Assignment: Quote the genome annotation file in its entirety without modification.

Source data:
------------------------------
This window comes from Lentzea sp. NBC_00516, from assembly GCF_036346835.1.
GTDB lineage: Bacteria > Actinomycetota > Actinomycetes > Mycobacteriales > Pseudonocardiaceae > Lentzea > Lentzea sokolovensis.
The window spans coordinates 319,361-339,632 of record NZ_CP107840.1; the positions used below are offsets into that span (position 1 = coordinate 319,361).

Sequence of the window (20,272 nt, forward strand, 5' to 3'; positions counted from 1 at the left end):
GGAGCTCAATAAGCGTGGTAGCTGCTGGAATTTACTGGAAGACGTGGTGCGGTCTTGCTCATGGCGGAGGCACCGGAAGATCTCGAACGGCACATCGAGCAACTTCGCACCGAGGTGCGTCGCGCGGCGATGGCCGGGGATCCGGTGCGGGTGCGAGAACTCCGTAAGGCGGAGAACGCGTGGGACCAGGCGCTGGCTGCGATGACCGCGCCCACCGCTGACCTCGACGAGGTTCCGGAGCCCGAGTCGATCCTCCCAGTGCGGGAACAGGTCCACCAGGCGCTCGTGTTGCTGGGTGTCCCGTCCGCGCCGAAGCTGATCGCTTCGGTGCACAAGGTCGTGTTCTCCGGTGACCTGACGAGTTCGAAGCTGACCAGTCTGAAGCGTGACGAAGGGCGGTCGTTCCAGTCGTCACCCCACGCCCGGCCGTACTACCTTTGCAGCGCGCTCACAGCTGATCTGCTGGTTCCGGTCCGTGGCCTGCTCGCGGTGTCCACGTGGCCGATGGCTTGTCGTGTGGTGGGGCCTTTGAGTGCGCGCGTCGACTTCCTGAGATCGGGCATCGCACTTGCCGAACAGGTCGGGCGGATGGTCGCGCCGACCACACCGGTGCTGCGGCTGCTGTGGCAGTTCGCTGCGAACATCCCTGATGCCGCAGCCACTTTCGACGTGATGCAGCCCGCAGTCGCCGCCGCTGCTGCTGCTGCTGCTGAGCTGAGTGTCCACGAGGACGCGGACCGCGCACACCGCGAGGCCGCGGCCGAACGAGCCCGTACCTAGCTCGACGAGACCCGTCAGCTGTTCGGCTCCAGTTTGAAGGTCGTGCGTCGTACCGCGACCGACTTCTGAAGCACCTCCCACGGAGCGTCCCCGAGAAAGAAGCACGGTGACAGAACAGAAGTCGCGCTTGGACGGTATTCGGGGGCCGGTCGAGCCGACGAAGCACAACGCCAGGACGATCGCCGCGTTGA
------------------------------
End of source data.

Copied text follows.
This window comes from Lentzea sp. NBC_00516, from assembly GCF_036346835.1.
GTDB lineage: Bacteria > Actinomycetota > Actinomycetes > Mycobacteriales > Pseudonocardiaceae > Lentzea > Lentzea sokolovensis.
The window spans coordinates 319,361-339,632 of record NZ_CP107840.1; the positions used below are offsets into that span (position 1 = coordinate 319,361).

Sequence of the window (20,272 nt, forward strand, 5' to 3'; positions counted from 1 at the left end):
GGAGCTCAATAAGCGTGGTAGCTGCTGGAATTTACTGGAAGACGTGGTGCGGTCTTGCTCATGGCGGAGGCACCGGAAGATCTCGAACGGCACATCGAGCAACTTCGCACCGAGGTGCGTCGCGCGGCGATGGCCGGGGATCCGGTGCGGGTGCGAGAACTCCGTAAGGCGGAGAACGCGTGGGACCAGGCGCTGGCTGCGATGACCGCGCCCACCGCTGACCTCGACGAGGTTCCGGAGCCCGAGTCGATCCTCCCAGTGCGGGAACAGGTCCACCAGGCGCTCGTGTTGCTGGGTGTCCCGTCCGCGCCGAAGCTGATCGCTTCGGTGCACAAGGTCGTGTTCTCCGGTGACCTGACGAGTTCGAAGCTGACCAGTCTGAAGCGTGACGAAGGGCGGTCGTTCCAGTCGTCACCCCACGCCCGGCCGTACTACCTTTGCAGCGCGCTCACAGCTGATCTGCTGGTTCCGGTCCGTGGCCTGCTCGCGGTGTCCACGTGGCCGATGGCTTGTCGTGTGGTGGGGCCTTTGAGTGCGCGCGTCGACTTCCTGAGATCGGGCATCGCACTTGCCGAACAGGTCGGGCGGATGGTCGCGCCGACCACACCGGTGCTGCGGCTGCTGTGGCAGTTCGCTGCGAACATCCCTGATGCCGCAGCCACTTTCGACGTGATGCAGCCCGCAGTCGCCGCCGCTGCTGCTGCTGCTGCTGAGCTGAGTGTCCACGAGGACGCGGACCGCGCACACCGCGAGGCCGCGGCCGAACGAGCCCGTACCTAGCTCGACGAGACCCGTCAGCTGTTCGGCTCCAGTTTGAAGGTCGTGCGTCGTACCGCGACCGACTTCTGAAGCACCTCCCACGGAGCGTCCCCGAGAAAGAAGCACGGTGACAGAACAGAAGTCGCGCTTGGACGGTATTCGGGGGCCGGTCGAGCCGACGAAGCACAACGCCAGGACGATCGCCGCGTTGA